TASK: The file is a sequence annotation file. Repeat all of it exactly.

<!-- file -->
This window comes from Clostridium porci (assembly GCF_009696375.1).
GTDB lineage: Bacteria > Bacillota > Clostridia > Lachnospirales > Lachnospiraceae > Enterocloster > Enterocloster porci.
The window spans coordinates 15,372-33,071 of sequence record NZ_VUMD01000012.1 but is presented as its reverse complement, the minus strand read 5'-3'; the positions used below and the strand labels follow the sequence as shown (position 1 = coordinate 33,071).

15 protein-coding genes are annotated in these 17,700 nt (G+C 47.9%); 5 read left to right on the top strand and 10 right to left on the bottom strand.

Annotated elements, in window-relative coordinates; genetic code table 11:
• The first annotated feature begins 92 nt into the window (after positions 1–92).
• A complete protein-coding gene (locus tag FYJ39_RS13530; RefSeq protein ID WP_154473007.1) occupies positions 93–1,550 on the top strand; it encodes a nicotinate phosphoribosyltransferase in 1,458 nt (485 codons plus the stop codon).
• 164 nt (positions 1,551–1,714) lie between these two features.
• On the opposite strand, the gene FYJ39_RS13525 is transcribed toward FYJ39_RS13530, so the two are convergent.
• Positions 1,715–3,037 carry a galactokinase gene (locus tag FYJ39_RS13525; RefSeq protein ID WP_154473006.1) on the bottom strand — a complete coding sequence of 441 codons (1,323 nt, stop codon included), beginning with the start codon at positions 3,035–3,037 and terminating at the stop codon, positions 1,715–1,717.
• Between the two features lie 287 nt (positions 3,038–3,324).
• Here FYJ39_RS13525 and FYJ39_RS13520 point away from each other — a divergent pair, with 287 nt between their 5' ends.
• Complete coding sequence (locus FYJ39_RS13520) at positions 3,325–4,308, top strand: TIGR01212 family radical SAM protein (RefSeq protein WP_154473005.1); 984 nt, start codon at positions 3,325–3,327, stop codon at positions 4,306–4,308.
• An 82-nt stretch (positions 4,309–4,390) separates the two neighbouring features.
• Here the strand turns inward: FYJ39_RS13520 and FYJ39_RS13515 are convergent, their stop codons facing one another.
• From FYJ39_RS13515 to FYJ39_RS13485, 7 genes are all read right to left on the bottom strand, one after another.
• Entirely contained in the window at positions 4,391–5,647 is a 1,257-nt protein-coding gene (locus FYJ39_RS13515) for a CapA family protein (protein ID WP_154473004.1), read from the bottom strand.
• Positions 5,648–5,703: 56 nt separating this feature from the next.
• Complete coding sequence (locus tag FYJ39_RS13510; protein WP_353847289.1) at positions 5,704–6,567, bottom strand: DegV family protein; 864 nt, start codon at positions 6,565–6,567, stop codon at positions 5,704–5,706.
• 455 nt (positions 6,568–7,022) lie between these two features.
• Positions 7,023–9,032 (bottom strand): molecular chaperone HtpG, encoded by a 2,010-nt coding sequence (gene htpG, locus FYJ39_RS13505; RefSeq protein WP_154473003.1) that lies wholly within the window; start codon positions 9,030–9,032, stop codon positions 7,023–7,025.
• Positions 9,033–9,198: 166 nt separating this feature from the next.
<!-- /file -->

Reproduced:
This window comes from Clostridium porci (assembly GCF_009696375.1).
GTDB lineage: Bacteria > Bacillota > Clostridia > Lachnospirales > Lachnospiraceae > Enterocloster > Enterocloster porci.
The window spans coordinates 15,372-33,071 of sequence record NZ_VUMD01000012.1 but is presented as its reverse complement, the minus strand read 5'-3'; the positions used below and the strand labels follow the sequence as shown (position 1 = coordinate 33,071).

15 protein-coding genes are annotated in these 17,700 nt (G+C 47.9%); 5 read left to right on the top strand and 10 right to left on the bottom strand.

Annotated elements, in window-relative coordinates; genetic code table 11:
• The first annotated feature begins 92 nt into the window (after positions 1–92).
• A complete protein-coding gene (locus tag FYJ39_RS13530; RefSeq protein ID WP_154473007.1) occupies positions 93–1,550 on the top strand; it encodes a nicotinate phosphoribosyltransferase in 1,458 nt (485 codons plus the stop codon).
• 164 nt (positions 1,551–1,714) lie between these two features.
• On the opposite strand, the gene FYJ39_RS13525 is transcribed toward FYJ39_RS13530, so the two are convergent.
• Positions 1,715–3,037 carry a galactokinase gene (locus tag FYJ39_RS13525; RefSeq protein ID WP_154473006.1) on the bottom strand — a complete coding sequence of 441 codons (1,323 nt, stop codon included), beginning with the start codon at positions 3,035–3,037 and terminating at the stop codon, positions 1,715–1,717.
• Between the two features lie 287 nt (positions 3,038–3,324).
• Here FYJ39_RS13525 and FYJ39_RS13520 point away from each other — a divergent pair, with 287 nt between their 5' ends.
• Complete coding sequence (locus FYJ39_RS13520) at positions 3,325–4,308, top strand: TIGR01212 family radical SAM protein (RefSeq protein WP_154473005.1); 984 nt, start codon at positions 3,325–3,327, stop codon at positions 4,306–4,308.
• An 82-nt stretch (positions 4,309–4,390) separates the two neighbouring features.
• Here the strand turns inward: FYJ39_RS13520 and FYJ39_RS13515 are convergent, their stop codons facing one another.
• From FYJ39_RS13515 to FYJ39_RS13485, 7 genes are all read right to left on the bottom strand, one after another.
• Entirely contained in the window at positions 4,391–5,647 is a 1,257-nt protein-coding gene (locus FYJ39_RS13515) for a CapA family protein (protein ID WP_154473004.1), read from the bottom strand.
• Positions 5,648–5,703: 56 nt separating this feature from the next.
• Complete coding sequence (locus tag FYJ39_RS13510; protein WP_353847289.1) at positions 5,704–6,567, bottom strand: DegV family protein; 864 nt, start codon at positions 6,565–6,567, stop codon at positions 5,704–5,706.
• 455 nt (positions 6,568–7,022) lie between these two features.
• Positions 7,023–9,032 (bottom strand): molecular chaperone HtpG, encoded by a 2,010-nt coding sequence (gene htpG, locus FYJ39_RS13505; RefSeq protein WP_154473003.1) that lies wholly within the window; start codon positions 9,030–9,032, stop codon positions 7,023–7,025.
• Positions 9,033–9,198: 166 nt separating this feature from the next.